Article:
In the recent years Cardiovascular disease is the leading cause of mortality in in India.
Earlier perceived as the first world disease, cardiovascular disorders are the cause of 25 percent deaths in India.
Heart disease does not affect the urban and economically strong only; it also affects the rural and underprivileged population. A large percentage of heart diseases can be attributed to various risk factors, including, but not limited to sedentary lifestyle, unhealthy eating habits and genetic predisposition.
‘Sedentary lifestyle coupled with a fast-paced stressful life which triggers unhealthy eating habits are the culprits for heart disease.’
Numerous studies have been done to prove and disprove the health risks leading to heart diseases. On the eve of 'World Heart Day,' Curofy- India's largest community of verified doctors conducted a poll asking physicians the leading cause of cardiovascular diseases in India according to them.
Out of 2230 doctors who polled 1530 or 68.6 percent doctors said the sedentary but fast paced lifestyle is responsible for it. Commenting on it, Dr Naresh Trehan, the chairman and managing director at Medanta, and leading cardiothoracic and cardiovascular surgeon said, "Smoking is one of the leading causes for Premature Heart Disease. Sedentary lifestyles, sugar laden sweets and their heavy consumption also cannot be ruled out; I would seriously advice running to be added as an important part of one's schedule."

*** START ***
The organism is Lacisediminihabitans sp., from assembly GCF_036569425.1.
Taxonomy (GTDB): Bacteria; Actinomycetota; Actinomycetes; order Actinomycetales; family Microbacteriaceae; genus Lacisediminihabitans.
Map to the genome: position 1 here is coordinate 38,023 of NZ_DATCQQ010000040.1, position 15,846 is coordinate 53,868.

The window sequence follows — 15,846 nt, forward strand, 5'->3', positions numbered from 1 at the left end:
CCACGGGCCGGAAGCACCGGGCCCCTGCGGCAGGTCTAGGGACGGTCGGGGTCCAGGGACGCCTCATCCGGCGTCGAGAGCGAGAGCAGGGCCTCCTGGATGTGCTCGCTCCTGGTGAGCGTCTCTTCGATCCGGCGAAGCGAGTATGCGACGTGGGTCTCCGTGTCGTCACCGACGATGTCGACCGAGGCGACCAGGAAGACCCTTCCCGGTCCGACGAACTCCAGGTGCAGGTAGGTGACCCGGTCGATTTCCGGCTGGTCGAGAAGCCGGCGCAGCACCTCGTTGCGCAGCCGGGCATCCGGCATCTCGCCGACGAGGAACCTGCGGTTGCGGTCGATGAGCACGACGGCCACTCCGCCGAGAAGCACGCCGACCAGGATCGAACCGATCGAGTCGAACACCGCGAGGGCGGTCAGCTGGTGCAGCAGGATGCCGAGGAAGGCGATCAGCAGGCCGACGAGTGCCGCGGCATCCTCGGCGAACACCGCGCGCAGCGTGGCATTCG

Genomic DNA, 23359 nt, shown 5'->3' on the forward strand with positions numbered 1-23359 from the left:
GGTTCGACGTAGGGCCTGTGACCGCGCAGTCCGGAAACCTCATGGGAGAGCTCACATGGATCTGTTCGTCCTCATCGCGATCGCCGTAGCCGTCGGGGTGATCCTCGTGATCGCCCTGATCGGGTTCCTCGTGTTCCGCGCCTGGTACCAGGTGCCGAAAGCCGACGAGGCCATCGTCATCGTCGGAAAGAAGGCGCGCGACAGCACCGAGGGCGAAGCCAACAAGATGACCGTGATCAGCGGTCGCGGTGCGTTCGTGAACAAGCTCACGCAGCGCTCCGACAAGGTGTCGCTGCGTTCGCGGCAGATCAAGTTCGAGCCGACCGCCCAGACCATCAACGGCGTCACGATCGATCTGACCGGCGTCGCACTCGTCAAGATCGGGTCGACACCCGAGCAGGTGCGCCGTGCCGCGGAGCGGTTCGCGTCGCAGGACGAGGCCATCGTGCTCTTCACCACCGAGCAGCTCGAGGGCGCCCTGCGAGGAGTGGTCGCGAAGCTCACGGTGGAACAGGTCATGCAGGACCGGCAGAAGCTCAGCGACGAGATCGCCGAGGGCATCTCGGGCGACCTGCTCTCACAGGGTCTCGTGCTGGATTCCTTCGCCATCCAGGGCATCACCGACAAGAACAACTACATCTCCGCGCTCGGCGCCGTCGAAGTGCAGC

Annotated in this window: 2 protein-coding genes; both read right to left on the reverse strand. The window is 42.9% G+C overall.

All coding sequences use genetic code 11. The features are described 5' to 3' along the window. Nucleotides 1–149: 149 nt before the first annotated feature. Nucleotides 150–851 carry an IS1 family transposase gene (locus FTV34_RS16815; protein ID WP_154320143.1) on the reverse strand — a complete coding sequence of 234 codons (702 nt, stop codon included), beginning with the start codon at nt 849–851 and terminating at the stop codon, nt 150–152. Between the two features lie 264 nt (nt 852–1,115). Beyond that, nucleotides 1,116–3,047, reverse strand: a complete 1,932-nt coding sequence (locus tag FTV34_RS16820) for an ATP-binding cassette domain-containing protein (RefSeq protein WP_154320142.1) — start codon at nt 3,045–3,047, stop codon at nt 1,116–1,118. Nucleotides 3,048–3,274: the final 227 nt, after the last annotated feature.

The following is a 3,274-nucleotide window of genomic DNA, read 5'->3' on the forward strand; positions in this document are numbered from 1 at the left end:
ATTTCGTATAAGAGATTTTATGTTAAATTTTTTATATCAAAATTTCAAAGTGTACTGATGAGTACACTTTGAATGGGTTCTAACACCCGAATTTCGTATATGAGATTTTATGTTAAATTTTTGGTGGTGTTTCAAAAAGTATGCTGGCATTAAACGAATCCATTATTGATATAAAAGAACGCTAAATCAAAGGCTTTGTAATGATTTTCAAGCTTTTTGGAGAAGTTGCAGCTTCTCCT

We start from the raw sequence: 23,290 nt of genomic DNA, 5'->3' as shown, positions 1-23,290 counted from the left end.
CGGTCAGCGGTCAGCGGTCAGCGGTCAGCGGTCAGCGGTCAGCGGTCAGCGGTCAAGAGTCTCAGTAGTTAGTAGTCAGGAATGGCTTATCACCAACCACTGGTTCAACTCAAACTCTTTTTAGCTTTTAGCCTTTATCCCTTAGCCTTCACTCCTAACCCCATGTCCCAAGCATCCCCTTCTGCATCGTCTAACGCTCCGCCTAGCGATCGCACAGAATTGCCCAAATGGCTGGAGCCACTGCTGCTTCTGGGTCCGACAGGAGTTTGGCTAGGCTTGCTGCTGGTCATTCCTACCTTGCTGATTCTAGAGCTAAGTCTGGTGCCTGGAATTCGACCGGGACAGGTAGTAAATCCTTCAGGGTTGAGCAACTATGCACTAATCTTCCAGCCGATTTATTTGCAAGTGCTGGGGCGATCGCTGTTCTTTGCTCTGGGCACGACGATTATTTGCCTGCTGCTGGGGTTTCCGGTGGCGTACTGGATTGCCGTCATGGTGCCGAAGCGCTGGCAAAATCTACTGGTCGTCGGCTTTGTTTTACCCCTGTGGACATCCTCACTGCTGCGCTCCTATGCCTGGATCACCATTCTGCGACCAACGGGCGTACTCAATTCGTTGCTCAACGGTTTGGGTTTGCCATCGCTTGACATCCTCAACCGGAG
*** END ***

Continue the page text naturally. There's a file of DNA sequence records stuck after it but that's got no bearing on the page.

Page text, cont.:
Nearly 23 percent or 520 doctors said unhealthy food habits are the culprit, leading our population to an epidemic of sorts of heart failure. Kartikeya Bhargava, the senior consultant of cardiology at Medanta, "There are 3 S, sedentary lifestyle, stress and smoking are increasingly responsible for marked increase in CVD, especially in younger gen. Coupled with this Indian Diet which is rich in fried food adds to the development of coronary plaque that are responsible for heart attacks that result in poor heart pump function, both of which result in increased risk of sudden cardiac death."
Only 13 percent or 320 physicians said genetic predisposition determines if a person will have a heart disease or not. So the age old practice of relying on family history to determine your predilection towards heart disease may be falling out of favor. Commenting on this, Pawan Gupta, the co-founder at Curofy said, "It's sad that India has growing cases cardiovascular diseases, which are responsible one fourth of the deaths in our country. Heart diseases are preventable; we just tried to understand the causes that can be avoided to avert them. And this is possible only when the masses are made aware of these health risks."